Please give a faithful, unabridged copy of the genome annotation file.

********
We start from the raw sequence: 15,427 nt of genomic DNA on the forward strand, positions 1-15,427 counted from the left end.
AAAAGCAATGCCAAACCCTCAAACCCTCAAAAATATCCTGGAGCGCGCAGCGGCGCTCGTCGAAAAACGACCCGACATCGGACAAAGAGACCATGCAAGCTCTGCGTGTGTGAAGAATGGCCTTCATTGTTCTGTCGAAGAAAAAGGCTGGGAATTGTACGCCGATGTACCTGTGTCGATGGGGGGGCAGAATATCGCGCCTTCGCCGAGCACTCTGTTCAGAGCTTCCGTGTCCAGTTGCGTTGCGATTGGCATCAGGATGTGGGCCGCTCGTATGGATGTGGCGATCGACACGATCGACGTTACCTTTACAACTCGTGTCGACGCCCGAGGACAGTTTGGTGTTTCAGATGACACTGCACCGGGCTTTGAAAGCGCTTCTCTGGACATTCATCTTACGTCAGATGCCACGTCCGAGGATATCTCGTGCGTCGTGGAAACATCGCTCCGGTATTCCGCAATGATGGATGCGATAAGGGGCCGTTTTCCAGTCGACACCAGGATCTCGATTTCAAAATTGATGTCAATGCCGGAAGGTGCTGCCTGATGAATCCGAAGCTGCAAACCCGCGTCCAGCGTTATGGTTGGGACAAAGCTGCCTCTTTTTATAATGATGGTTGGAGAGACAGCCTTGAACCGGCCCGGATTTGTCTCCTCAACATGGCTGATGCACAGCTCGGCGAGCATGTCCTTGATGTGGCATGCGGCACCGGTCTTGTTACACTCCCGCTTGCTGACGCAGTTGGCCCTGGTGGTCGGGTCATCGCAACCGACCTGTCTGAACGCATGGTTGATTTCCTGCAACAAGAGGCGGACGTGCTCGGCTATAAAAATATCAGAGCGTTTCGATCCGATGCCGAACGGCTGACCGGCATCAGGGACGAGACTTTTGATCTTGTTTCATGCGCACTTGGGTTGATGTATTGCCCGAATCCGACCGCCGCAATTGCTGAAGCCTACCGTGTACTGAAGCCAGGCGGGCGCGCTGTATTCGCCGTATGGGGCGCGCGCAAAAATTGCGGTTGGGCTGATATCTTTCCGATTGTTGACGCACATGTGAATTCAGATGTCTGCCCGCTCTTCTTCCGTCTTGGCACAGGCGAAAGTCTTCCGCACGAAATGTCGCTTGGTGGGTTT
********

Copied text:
We start from the raw sequence: 15,427 nt of genomic DNA on the forward strand, positions 1-15,427 counted from the left end.
AAAAGCAATGCCAAACCCTCAAACCCTCAAAAATATCCTGGAGCGCGCAGCGGCGCTCGTCGAAAAACGACCCGACATCGGACAAAGAGACCATGCAAGCTCTGCGTGTGTGAAGAATGGCCTTCATTGTTCTGTCGAAGAAAAAGGCTGGGAATTGTACGCCGATGTACCTGTGTCGATGGGGGGGCAGAATATCGCGCCTTCGCCGAGCACTCTGTTCAGAGCTTCCGTGTCCAGTTGCGTTGCGATTGGCATCAGGATGTGGGCCGCTCGTATGGATGTGGCGATCGACACGATCGACGTTACCTTTACAACTCGTGTCGACGCCCGAGGACAGTTTGGTGTTTCAGATGACACTGCACCGGGCTTTGAAAGCGCTTCTCTGGACATTCATCTTACGTCAGATGCCACGTCCGAGGATATCTCGTGCGTCGTGGAAACATCGCTCCGGTATTCCGCAATGATGGATGCGATAAGGGGCCGTTTTCCAGTCGACACCAGGATCTCGATTTCAAAATTGATGTCAATGCCGGAAGGTGCTGCCTGATGAATCCGAAGCTGCAAACCCGCGTCCAGCGTTATGGTTGGGACAAAGCTGCCTCTTTTTATAATGATGGTTGGAGAGACAGCCTTGAACCGGCCCGGATTTGTCTCCTCAACATGGCTGATGCACAGCTCGGCGAGCATGTCCTTGATGTGGCATGCGGCACCGGTCTTGTTACACTCCCGCTTGCTGACGCAGTTGGCCCTGGTGGTCGGGTCATCGCAACCGACCTGTCTGAACGCATGGTTGATTTCCTGCAACAAGAGGCGGACGTGCTCGGCTATAAAAATATCAGAGCGTTTCGATCCGATGCCGAACGGCTGACCGGCATCAGGGACGAGACTTTTGATCTTGTTTCATGCGCACTTGGGTTGATGTATTGCCCGAATCCGACCGCCGCAATTGCTGAAGCCTACCGTGTACTGAAGCCAGGCGGGCGCGCTGTATTCGCCGTATGGGGCGCGCGCAAAAATTGCGGTTGGGCTGATATCTTTCCGATTGTTGACGCACATGTGAATTCAGATGTCTGCCCGCTCTTCTTCCGTCTTGGCACAGGCGAAAGTCTTCCGCACGAAATGTCGCTTGGTGGGTTT